Granted, there is nothing groundbreaking in Jon Favreau's Chef. It's not a film that will go in any surprising direction midway through. There are no twists or turns to be had here. There is nothing new or fresh. The film pretty much goes along just the way you would expect it to go along - and ends just the way you would expect as well. That being said, what Favreau's new film is, is a solid dramedy that is thoroughly enjoyable, even while not having anything new to say about the medium. And even though this is certainly nothing that will make the film go down in the annals of film history, it is more than enough to make your two hours worth the time. Okay, this may not exactly be a rave of a critique, and may even mirror a bit, the review given in the film to the lead character by a local food blogger, but it is a solid, if not particularly radical review, for a solid, if not particularly radical film. So there.
As for the film itself, Chef, the writer/director/actor's ninth film in the director's chair (going back to his indie roots, after being the big man on the first two Iron Man blockbusters) is the story of, you guessed it, a chef. Favreau plays one-time wunderkind chef Carl Casper, who finds himself in a creative and emotional rut. With a wild-eyed loyal best bud (John Leguizamo), an ex-wife (Sofia Vergara) who is oh so obviously still in love, and with whom he is oh so obviously still in love, and a ten year old son (newcomer Emjay Anthony) who is expectantly upset at his parents no longer being together, Favreau's Chef must find a new creative outlet in his life, while also trying to figure out a way to re-bond with his son. Like I said, nothing surprising happens here, but the way Favreau creates his character (anyone who has ever worked in the restaurant biz, as has this critic, should find a familiar voice in this film and in this character) the film is thoroughly enjoyable, and is filled with fun moments and lots of laughs.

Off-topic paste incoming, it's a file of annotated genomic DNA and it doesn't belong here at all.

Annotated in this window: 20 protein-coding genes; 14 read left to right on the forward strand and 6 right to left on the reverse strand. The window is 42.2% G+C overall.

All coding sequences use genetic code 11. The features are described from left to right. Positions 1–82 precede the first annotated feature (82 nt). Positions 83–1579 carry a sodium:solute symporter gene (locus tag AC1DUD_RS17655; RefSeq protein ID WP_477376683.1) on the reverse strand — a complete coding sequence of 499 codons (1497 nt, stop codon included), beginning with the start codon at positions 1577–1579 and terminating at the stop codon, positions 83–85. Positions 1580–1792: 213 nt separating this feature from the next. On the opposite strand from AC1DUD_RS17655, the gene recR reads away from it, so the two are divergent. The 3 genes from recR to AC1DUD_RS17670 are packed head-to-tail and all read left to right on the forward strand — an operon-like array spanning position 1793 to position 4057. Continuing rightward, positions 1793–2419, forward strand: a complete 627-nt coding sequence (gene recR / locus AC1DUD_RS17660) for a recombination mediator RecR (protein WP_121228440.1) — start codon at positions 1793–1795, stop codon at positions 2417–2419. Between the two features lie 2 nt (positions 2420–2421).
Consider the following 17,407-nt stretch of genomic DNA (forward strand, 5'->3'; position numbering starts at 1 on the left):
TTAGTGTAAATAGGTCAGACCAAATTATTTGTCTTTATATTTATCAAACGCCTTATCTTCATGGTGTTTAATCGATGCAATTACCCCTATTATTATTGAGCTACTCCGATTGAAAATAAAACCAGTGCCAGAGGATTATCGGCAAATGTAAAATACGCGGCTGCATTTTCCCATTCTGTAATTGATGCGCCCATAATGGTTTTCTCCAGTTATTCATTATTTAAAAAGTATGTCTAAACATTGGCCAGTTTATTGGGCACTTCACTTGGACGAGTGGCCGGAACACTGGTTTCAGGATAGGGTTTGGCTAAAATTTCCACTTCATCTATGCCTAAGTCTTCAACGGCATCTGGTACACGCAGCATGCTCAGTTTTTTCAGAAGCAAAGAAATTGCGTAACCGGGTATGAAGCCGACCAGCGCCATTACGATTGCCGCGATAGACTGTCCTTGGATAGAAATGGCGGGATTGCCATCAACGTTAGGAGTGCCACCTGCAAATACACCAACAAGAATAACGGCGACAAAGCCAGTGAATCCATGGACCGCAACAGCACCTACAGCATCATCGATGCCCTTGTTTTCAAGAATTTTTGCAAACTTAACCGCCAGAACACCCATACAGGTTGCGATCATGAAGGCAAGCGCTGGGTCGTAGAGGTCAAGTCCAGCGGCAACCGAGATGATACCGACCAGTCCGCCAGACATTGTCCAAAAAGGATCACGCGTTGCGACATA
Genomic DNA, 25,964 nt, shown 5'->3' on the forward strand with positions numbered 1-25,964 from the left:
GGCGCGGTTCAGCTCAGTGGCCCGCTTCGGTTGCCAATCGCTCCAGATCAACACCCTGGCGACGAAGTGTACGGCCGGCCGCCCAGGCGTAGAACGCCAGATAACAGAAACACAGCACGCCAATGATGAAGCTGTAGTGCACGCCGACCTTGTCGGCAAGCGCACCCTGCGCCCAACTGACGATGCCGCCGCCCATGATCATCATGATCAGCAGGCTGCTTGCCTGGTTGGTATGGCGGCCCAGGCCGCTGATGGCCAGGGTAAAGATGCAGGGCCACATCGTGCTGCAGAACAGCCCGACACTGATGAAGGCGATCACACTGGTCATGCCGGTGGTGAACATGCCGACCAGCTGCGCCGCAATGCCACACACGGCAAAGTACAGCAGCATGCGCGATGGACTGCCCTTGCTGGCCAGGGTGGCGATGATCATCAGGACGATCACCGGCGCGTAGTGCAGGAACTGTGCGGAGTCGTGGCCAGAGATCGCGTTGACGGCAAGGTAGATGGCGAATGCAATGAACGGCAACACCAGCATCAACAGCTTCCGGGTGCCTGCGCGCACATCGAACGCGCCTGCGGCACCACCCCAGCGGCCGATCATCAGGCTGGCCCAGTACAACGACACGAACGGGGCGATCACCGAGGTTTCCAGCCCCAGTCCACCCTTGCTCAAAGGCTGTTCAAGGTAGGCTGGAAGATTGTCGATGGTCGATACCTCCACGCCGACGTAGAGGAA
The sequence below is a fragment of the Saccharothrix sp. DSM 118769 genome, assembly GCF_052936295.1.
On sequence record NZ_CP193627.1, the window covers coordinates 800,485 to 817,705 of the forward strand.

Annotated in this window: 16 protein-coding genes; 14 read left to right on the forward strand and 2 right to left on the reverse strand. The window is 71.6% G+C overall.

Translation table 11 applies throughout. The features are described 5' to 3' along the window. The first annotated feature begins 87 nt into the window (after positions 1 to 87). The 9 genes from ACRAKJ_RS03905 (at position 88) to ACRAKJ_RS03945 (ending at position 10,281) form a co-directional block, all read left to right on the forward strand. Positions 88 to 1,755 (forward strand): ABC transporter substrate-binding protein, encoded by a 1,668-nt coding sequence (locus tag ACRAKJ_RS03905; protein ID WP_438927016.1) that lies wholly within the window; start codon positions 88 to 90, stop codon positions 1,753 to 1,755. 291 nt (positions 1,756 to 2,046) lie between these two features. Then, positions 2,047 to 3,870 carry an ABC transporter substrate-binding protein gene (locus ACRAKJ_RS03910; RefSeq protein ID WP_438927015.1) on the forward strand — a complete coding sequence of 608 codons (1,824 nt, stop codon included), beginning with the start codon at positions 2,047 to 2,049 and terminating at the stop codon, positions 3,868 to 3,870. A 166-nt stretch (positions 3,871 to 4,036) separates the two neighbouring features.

Other than the strong and solid lead performance by Favreau, and a bright debut by young Master Anthony, the film also showcases fun smaller performances from Bobby Cannavale, Amy Sedaris, Oliver Platt, Dustin Hoffman, and Scarlett Johansson, but the stand-out cameo in the film comes from Favreau's old Iron Man pal, Robert Downey, Jr., showing once again why the actor should be in every movie made. But fun cameo appearances aside (and seriously, Downey's few minutes onscreen are a freakin' delight) Chef is held together by the performance of Favreau, and the actor's charming everyman persona onscreen. The film also has one hell of a soundtrack, mostly consisting of latin-themed music, fitting in with the Latin-theme of the film, as well as with cover art by the aforementioned Mr. Downey, Jr. (who's artwork can also be seen on the film's poster). Yeah, so as I stated in my opening salvo, Chef is nothing groundbreaking, nor is it something that will surprise anyone who has ever seen a movie before (well written but definitely on the by-the-bookish side of things), but it is still a refreshing and honest look at the regular side of life - and that's good enough for me. That's it gang. See ya 'round the web.